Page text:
Compared to my first ketamine-assisted psychotherapy session, the second one was wildly more entertaining for me, but much less productive in terms of the number of words coming out of my mouth. KAP stands for ketamine-assisted psychotherapy. The idea is to utilize ketamine’s ability to lower your mental barriers in order to more comfortably talk about difficult topics with your therapist. I know that I was very nervous for my first session and likely fought the ketamine in an effort to stay in control, but I didn’t expect my slightly more relaxed approach this time to produce such a dramatic difference.
A Delicate Balance Between IV Ketamine and Therapy
I think I remember that there was a slight dose change from last time to this time, but I don’t think it was enough to really impact my experience. But, in a bewildering turn of events, being more relaxed actually led to me saying less. Rather than unleashing a flood of thoughts and feelings, I found myself being washed away by images and colors. My ability to imagine images certainly made my conversation with my therapist more bizarre, and most of the time, quite disjointed.
We started out by talking about bridges. I had tried to create a metaphorical bridge that crossed into my protected mental fortress during a previous ketamine treatment infusion, but I got stuck with a drawbridge that lifted every time somebody tried to cross.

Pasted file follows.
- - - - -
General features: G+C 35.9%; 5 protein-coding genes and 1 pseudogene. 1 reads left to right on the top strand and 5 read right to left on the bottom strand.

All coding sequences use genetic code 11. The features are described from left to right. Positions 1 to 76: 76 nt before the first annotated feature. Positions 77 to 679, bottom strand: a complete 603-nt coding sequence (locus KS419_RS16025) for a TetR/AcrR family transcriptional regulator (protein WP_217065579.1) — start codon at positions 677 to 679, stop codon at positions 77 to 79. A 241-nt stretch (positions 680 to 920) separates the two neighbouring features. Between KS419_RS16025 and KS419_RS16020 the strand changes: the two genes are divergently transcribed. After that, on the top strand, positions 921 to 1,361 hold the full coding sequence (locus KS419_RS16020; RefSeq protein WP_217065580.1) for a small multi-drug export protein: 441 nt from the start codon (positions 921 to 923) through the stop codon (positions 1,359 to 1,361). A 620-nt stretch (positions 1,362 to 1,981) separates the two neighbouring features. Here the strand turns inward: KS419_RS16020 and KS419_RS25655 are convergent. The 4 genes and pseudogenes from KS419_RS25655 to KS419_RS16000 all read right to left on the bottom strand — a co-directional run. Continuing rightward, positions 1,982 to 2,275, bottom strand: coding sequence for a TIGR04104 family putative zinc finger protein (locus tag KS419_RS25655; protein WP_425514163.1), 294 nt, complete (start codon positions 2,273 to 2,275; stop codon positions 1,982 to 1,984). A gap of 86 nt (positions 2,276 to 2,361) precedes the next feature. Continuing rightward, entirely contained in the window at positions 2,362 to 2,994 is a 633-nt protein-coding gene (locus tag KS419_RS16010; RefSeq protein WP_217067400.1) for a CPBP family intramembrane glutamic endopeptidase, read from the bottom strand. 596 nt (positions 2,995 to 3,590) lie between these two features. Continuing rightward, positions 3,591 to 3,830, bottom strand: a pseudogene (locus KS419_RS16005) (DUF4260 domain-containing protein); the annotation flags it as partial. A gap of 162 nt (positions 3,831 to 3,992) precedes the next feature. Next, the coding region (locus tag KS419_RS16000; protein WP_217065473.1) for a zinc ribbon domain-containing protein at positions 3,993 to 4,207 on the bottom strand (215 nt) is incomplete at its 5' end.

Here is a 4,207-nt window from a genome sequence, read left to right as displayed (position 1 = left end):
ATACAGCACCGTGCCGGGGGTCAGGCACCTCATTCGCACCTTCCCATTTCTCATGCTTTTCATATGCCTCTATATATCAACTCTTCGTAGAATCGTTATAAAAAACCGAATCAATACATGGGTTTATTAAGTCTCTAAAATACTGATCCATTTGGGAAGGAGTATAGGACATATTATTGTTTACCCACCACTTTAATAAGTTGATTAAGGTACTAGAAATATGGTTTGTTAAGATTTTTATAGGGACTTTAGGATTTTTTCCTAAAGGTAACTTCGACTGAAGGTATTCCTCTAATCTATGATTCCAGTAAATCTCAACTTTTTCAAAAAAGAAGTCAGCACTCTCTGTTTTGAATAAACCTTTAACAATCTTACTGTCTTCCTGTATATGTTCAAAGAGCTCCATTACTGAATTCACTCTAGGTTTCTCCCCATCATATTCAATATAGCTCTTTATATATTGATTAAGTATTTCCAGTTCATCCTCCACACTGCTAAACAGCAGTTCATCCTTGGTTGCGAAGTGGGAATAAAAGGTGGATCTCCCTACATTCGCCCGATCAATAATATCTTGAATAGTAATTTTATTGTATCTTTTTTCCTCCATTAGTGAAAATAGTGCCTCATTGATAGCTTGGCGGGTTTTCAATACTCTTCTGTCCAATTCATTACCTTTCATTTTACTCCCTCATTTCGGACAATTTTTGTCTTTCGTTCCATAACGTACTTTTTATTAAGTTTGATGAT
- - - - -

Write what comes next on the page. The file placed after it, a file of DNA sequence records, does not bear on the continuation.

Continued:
This time, I saw a fraying rope bridge with missing wooden slats. It stretched across a dark chasm with no visible bottom. It was a long bridge with not enough tension, making it sag in the middle. Despite its frayed appearance, the connections to the edge of the cliff on either side were sturdy. It would be a harrowing journey to the other side, but you could do it.
Thinking about this as a lucid person, it strikes me that the metaphor breaks down at some point. Clearly, I have a well-protected area of mental privacy. I don’t open up easily, and I don’t tend to rely on many people. But to picture a dry, brittle rope bridge stretching across a dark chasm implies that it would be frightening to attempt to cross it. It’s scary for me to allow people to cross the bridge, but I certainly hope the crossing isn’t scary for them. Perhaps the drawbridge was a better metaphor for me. In any case, I only come up with bridges that are difficult to cross.
Distractions During Ketamine-Assisted Psychotherapy
I found it extremely hard to stay focused on the topic at hand during this infusion, sometimes pausing and saying things like, “The blood pressure cuff makes me think of fish being squished.” (The cuff periodically tightened, which distracted me and produced a feeling of what I imagined felt like raw fish being rolled and squelched under pressure.) If an answer to a question didn’t immediately pop into my mind, I found myself floating away from it – the room and the people within receding into the distance.
At times, I remembered that I was supposed to be answering something, but wasn’t at all sure of how much time had gone by since my therapist asked the question. Is she still waiting for me to answer? Are we still on that topic or did we move on already? I don’t think I remember the question. It was chronologically confusing – seconds slipped by without my notice like water flowing over stones, and yet the small movements of my therapist and doctor in the room were auditory markers of real time. How much time passed between my last thought and this one? It’s too hard to think in words. Better to just float. I don’t usually try to hold onto the real world during ketamine infusions, and it proved to take a lot of effort.